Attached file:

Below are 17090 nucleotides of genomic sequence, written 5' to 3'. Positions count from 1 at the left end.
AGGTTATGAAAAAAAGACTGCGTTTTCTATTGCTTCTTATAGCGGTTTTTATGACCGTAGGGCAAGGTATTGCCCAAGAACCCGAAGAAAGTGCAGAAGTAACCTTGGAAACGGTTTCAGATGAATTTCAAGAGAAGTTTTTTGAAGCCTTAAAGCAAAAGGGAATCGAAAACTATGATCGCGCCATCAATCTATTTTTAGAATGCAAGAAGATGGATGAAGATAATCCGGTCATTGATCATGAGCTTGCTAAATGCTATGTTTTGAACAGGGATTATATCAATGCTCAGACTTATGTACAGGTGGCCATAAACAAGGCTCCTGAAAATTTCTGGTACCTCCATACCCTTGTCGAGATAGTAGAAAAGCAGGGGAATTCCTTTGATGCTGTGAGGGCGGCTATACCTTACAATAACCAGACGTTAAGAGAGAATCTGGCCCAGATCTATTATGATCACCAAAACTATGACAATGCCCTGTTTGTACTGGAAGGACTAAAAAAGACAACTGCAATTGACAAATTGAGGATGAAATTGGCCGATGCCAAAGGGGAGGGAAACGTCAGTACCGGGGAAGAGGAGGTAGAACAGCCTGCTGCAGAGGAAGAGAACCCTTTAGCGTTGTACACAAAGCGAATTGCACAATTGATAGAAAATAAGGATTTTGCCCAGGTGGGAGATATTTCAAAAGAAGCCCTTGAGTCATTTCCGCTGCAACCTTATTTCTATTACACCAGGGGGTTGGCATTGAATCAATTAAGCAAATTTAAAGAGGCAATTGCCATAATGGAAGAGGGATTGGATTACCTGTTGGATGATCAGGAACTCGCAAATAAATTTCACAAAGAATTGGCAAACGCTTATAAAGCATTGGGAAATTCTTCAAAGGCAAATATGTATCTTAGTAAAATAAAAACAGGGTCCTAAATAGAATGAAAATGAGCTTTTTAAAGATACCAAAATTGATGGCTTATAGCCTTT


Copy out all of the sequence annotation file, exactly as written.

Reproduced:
Below are 17090 nucleotides of genomic sequence, written 5' to 3'. Positions count from 1 at the left end.
AGGTTATGAAAAAAAGACTGCGTTTTCTATTGCTTCTTATAGCGGTTTTTATGACCGTAGGGCAAGGTATTGCCCAAGAACCCGAAGAAAGTGCAGAAGTAACCTTGGAAACGGTTTCAGATGAATTTCAAGAGAAGTTTTTTGAAGCCTTAAAGCAAAAGGGAATCGAAAACTATGATCGCGCCATCAATCTATTTTTAGAATGCAAGAAGATGGATGAAGATAATCCGGTCATTGATCATGAGCTTGCTAAATGCTATGTTTTGAACAGGGATTATATCAATGCTCAGACTTATGTACAGGTGGCCATAAACAAGGCTCCTGAAAATTTCTGGTACCTCCATACCCTTGTCGAGATAGTAGAAAAGCAGGGGAATTCCTTTGATGCTGTGAGGGCGGCTATACCTTACAATAACCAGACGTTAAGAGAGAATCTGGCCCAGATCTATTATGATCACCAAAACTATGACAATGCCCTGTTTGTACTGGAAGGACTAAAAAAGACAACTGCAATTGACAAATTGAGGATGAAATTGGCCGATGCCAAAGGGGAGGGAAACGTCAGTACCGGGGAAGAGGAGGTAGAACAGCCTGCTGCAGAGGAAGAGAACCCTTTAGCGTTGTACACAAAGCGAATTGCACAATTGATAGAAAATAAGGATTTTGCCCAGGTGGGAGATATTTCAAAAGAAGCCCTTGAGTCATTTCCGCTGCAACCTTATTTCTATTACACCAGGGGGTTGGCATTGAATCAATTAAGCAAATTTAAAGAGGCAATTGCCATAATGGAAGAGGGATTGGATTACCTGTTGGATGATCAGGAACTCGCAAATAAATTTCACAAAGAATTGGCAAACGCTTATAAAGCATTGGGAAATTCTTCAAAGGCAAATATGTATCTTAGTAAAATAAAAACAGGGTCCTAAATAGAATGAAAATGAGCTTTTTAAAGATACCAAAATTGATGGCTTATAGCCTTT